Yokozuna Hakuho drove out Mongolian compatriot Harumafuji on the closing day of the Summer Grand Sumo Tournament on May 26 to capture his 25th Emperor's Cup and complete the 15-day competition with his second-consecutive perfect record.
In the match before at Tokyo's Ryogoku Kokugikan, ozeki challenger Kisenosato hit the dirt for the second time, making Hakuho's final win anticlimactic.
The victory brings Hakuho to a tie with former yokozuna Asashoryu, another Mongolian, who garnered 25 titles before his retirement ushered in the age of Hakuho as the dominant man in the sumo ring. Hakuho has now won 30 bouts in a row, and after dispatching Harumafuji (11-4), he vowed to keep his streak going when sumo's best return to the ring in Nagoya two months from now.
"I'm very happy to win in Tokyo for the first time in two years," Hakuho said. "Kisenosato had a good record and that pushed me to work harder. I am hoping for his continued success."
Unbeaten and tied with Hakuho until the 14th day, Kisenosato was crushed down to the dirt by fellow ozeki Kotoshogiku to finish his tournament with a loss. Kisenosato's defeat made Hakuho's final bout a formality as far as the title was concerned, since with two losses, Kisenosato could no longer hope for a comeback shot in a tie-breaker. Kotoshogiku had an 11-4 record.
"To be honest, seeing him lose took some pressure off me," Hakuho said.
Even so, Kisenosato demonstrated some very impressive sumo over the past 15 days.
Had he won the championship he would have been the first Japanese wrestler to achieve that honor in seven years, so he has a lot of hope resting on his shoulders in the months ahead. But with two losses and no title--he has never won a championship--talk of him becoming a yokozuna is premature. To get the final promotion, wrestlers generally need to win two tournaments in a row, and that is an extremely rare and difficult task.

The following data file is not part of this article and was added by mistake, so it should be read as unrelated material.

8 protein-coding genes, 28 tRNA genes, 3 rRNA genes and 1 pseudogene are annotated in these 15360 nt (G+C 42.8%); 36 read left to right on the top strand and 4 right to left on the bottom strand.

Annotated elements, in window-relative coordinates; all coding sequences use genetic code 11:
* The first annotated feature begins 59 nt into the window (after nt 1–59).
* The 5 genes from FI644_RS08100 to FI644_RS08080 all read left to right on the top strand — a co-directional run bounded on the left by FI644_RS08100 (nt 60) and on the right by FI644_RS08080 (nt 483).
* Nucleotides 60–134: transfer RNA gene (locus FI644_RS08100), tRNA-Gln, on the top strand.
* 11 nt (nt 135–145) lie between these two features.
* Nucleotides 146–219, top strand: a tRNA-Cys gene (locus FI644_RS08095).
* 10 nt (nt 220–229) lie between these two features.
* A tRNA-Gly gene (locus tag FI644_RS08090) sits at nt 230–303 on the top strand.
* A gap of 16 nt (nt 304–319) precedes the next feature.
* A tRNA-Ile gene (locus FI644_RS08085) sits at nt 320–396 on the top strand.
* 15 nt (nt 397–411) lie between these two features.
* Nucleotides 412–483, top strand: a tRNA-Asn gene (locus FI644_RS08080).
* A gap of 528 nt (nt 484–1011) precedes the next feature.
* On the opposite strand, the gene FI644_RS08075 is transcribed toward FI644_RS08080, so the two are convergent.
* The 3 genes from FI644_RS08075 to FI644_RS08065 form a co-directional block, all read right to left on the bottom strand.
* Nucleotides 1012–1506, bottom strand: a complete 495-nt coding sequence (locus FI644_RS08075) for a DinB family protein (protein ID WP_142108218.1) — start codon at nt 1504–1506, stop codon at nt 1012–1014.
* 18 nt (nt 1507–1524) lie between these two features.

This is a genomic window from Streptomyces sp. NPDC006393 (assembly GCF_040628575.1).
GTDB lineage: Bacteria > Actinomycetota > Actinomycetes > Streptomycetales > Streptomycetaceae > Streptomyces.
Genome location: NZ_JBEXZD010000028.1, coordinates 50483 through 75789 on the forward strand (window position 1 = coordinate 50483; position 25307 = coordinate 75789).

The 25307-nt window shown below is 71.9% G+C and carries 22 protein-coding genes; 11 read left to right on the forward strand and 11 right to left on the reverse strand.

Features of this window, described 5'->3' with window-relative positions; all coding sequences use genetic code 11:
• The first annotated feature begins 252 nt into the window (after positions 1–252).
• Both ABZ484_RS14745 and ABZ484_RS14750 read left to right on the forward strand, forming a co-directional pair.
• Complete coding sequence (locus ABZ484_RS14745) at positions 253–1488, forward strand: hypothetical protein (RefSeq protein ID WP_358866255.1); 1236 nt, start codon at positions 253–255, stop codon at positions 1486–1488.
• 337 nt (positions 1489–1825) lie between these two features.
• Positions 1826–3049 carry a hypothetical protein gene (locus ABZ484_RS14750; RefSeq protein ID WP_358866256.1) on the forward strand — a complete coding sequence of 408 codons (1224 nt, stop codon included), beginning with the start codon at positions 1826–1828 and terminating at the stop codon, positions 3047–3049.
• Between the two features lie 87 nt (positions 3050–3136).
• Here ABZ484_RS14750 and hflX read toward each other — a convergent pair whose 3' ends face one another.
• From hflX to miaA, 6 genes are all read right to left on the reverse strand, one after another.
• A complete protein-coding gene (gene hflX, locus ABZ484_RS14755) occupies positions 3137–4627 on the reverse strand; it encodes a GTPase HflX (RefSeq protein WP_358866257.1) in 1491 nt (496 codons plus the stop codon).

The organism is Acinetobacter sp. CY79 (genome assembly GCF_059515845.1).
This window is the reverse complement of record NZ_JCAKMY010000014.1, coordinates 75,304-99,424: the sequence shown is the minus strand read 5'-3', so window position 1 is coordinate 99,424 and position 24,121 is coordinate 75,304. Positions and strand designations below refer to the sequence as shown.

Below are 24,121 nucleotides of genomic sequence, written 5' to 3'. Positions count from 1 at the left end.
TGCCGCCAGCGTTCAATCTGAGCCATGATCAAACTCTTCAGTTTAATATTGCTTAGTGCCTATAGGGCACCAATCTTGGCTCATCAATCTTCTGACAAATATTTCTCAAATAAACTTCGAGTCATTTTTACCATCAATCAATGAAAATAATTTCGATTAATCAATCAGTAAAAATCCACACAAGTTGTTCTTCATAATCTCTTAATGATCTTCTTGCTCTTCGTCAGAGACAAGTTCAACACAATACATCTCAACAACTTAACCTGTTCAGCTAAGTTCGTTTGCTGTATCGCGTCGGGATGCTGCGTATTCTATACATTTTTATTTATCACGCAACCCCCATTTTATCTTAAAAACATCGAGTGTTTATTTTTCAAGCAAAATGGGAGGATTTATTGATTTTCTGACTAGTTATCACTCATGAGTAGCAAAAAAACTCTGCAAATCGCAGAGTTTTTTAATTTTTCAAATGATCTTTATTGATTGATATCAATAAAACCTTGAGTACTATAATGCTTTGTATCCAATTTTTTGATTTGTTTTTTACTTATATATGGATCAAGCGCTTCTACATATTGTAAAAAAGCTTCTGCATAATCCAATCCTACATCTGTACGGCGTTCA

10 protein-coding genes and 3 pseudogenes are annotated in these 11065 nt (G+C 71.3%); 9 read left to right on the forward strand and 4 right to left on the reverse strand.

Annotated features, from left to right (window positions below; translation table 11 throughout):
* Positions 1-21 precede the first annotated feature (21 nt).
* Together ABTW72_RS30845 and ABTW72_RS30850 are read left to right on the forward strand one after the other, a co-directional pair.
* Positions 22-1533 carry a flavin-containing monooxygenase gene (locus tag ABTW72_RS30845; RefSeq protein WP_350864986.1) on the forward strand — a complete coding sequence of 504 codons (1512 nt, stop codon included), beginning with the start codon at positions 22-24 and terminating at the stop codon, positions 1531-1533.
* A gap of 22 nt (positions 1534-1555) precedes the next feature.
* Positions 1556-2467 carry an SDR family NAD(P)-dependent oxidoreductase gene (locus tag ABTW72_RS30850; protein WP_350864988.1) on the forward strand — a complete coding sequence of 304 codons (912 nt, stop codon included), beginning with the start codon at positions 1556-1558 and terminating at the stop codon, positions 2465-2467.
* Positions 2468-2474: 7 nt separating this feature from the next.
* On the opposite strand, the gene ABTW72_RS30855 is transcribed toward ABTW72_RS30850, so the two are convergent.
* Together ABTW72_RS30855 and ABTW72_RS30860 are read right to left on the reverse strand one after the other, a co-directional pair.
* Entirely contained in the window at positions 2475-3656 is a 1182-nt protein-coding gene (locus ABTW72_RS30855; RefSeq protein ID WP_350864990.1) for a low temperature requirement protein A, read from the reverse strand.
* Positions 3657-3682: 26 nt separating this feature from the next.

In another ozeki duel, Bulgaria's Kotooshu won his eighth match and will continue to fight at that rank. He defeated Mongolia's Kakuryu, who had been a contender until Hakuho took him down on the 12th day. He lost every one of his bouts after that, and finishes with a 10-5 record.
Sekiwake Goeido slapped down No. 8 maegashira Tokitenku (10-5) for his seventh win. The sekiwake regular and ozeki hopeful was clearly off his form this tournament, and his losing record could actually send him down a notch come July. He is nevertheless one of the most promising wrestlers in the top rungs and--barring any big injuries--has a lot of room to grow.
Okinoumi, a new addition at komusubi this tournament, closed out with a win, throwing down fellow komusubi Tochiozan, but he had a disastrous debut and is heading back down into the rank and file. He had only four wins, while Tochiozan had six.
- « Prev
- Next »